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More treasures are around the corner. Next to the Roman amphitheatre and Porta Palatina is the cathedral of San Giovanni, where a reproduction of the much disputed Holy Shroud is on view. Even if you don't believe this was actually the cloth Jesus was wrapped in after He was removed from the cross, you'll probably enjoy the extraordinary Baroque chapel Guarino Guarini designed to house it. Also interesting is the Cappella dei Banchieri e Mercanti in Via Garibaldi (closed July 1-September 15). This is a theme chapel, a Baroque representation of the Christmas story as told by 17th-century artists on canvas and in marble. Via Garibaldi is another great street to stroll along, because it is a long, wide pedestrian-only avenue lined with restaurants, ice cream shops, and dozens of clothing boutiques.




Once again in Piazza Castello, museum addicts can continue their high viewing the more than 30,000 paintings, sculptures, miniatures, gold, silver and decorative items at the Museo Civico d'Arte Antica in Palazzo Madama (again, there is no such thing as a "crowd" here). Lovers of historic warfare should step around the corner to visit the Armeria Reale, one of Europe's best weapons and armor museums.



Elsewhere in the city, car aficionados will want to see the Museo dell'Automobile in Corso d'Unità d'Italia (take bus #34 from the Porta Nuova train station in Corso Vittorio Emanuele II). Or take the one-of-a-kind tramway up a thrillingly steep hill to visit the extravagantly Baroque Superga Basilica and enjoy sweeping views of the city and the Alps. Oh, and if you insist on seeing something medieval, take a 15-minute ride on the Po River excursion boat to the Borgo Medioevale in Parco del Valentino. The Borgo was built in 1884, but it's an "authentic reproduction." While you're there you might want to enjoy a picnic in one of Europe's loveliest urban parks.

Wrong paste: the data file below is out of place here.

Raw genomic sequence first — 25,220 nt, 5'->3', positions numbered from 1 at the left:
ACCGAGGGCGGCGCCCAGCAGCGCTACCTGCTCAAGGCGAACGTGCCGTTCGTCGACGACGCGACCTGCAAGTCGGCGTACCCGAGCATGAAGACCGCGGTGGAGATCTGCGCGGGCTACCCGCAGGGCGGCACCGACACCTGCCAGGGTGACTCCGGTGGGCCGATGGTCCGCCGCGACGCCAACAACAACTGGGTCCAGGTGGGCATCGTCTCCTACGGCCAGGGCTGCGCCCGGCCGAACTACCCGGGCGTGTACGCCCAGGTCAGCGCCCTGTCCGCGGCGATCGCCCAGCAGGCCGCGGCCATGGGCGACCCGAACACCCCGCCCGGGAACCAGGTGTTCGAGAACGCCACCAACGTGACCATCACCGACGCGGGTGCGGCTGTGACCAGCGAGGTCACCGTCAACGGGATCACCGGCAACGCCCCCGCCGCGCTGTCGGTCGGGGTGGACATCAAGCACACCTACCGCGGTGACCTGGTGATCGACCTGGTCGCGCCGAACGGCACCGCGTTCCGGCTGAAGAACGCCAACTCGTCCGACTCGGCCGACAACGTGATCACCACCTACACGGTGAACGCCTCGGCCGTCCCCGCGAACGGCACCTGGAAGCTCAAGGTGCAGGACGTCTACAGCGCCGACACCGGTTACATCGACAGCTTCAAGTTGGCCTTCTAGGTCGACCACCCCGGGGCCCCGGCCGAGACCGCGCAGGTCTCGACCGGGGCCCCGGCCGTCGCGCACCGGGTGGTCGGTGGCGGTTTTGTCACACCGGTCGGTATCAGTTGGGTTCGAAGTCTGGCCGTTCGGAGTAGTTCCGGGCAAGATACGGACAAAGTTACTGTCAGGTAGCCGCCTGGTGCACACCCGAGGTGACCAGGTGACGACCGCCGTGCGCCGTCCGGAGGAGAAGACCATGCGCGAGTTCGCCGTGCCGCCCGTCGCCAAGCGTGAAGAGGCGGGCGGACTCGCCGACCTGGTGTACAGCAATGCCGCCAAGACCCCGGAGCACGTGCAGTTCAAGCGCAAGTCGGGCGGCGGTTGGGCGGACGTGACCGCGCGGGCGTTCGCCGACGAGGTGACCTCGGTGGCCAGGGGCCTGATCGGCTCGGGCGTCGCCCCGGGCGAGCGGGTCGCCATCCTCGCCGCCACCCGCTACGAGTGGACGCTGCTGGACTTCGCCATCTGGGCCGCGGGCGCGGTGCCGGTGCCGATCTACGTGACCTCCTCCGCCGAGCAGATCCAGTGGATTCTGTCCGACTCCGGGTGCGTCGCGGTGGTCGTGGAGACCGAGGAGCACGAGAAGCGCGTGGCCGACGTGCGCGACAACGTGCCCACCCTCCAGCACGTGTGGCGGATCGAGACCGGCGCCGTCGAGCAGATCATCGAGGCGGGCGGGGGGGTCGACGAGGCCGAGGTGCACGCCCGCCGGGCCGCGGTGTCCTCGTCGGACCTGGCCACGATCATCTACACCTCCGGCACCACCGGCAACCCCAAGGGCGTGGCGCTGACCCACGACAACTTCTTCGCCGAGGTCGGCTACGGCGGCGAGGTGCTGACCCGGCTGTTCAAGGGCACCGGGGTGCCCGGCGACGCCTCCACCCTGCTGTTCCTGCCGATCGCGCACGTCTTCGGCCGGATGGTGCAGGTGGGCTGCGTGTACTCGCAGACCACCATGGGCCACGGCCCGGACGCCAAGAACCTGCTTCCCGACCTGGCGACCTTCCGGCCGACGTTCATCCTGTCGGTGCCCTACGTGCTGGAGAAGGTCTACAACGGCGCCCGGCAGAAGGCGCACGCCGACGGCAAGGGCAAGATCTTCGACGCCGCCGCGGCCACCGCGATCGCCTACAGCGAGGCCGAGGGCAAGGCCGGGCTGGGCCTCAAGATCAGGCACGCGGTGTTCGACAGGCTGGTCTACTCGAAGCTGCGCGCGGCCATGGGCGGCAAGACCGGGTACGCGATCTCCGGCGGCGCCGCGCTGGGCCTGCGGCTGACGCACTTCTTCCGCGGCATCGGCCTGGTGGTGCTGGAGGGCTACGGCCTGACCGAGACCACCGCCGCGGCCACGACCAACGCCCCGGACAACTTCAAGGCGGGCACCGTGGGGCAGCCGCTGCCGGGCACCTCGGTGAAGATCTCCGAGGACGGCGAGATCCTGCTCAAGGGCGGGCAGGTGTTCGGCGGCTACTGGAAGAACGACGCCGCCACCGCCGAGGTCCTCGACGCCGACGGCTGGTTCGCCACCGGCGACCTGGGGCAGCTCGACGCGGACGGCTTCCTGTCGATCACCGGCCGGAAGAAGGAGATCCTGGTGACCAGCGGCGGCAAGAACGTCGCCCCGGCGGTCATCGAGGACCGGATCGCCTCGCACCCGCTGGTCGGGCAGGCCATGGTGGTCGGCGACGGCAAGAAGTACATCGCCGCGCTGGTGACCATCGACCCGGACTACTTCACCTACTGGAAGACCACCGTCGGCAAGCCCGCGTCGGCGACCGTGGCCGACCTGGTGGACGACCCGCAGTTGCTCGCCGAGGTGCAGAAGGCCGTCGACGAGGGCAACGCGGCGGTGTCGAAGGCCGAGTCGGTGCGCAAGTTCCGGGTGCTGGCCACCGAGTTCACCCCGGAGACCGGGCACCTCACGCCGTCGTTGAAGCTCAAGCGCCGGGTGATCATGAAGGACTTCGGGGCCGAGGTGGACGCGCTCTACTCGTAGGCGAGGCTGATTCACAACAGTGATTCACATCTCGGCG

After such a dazzling array of sights, you will definitely want to participate in the locals' favorite activity, l'aperitivo, a cocktail hour that begins at sunset. Choose any of the countless bars that snuggle under Turin's miles and miles of covered arcades, order a drink, fill your plate with gourmet snacks, and take a deserved break before ambling off to a dinner of renowned local specialties. For a unique treat, try La Pista, an haute cuisine splurge that occupies the rooftop former test course of a now dormant Fiat factory. To get there, your taxi will whisk you up the most famous cement ramp ever built.

by Kristin Jarratt


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Click here for more pictures from Turin.

If you have time to stay longer in this area, you might want to consider taking a day trip to Aosta, about 90 minutes away. Nestled at the base of the French Alps (Mont Blanc is 30km away), it was a Roman fortified town built to head off the barbarian invaders at the pass. Much of the ancient city is still visible, making Aosta as different from Turin as two cities can be. You can easily see Aosta on foot in a day.

The city of Turin is trying very hard to be visitor friendly. They offer a call center that answers every day 9:30 am - 9:30 pm. Dial (+39) 011-535-181, or email them.

Click here for a schedule of opera and ballet at Turin's famed Teatro San Carlo.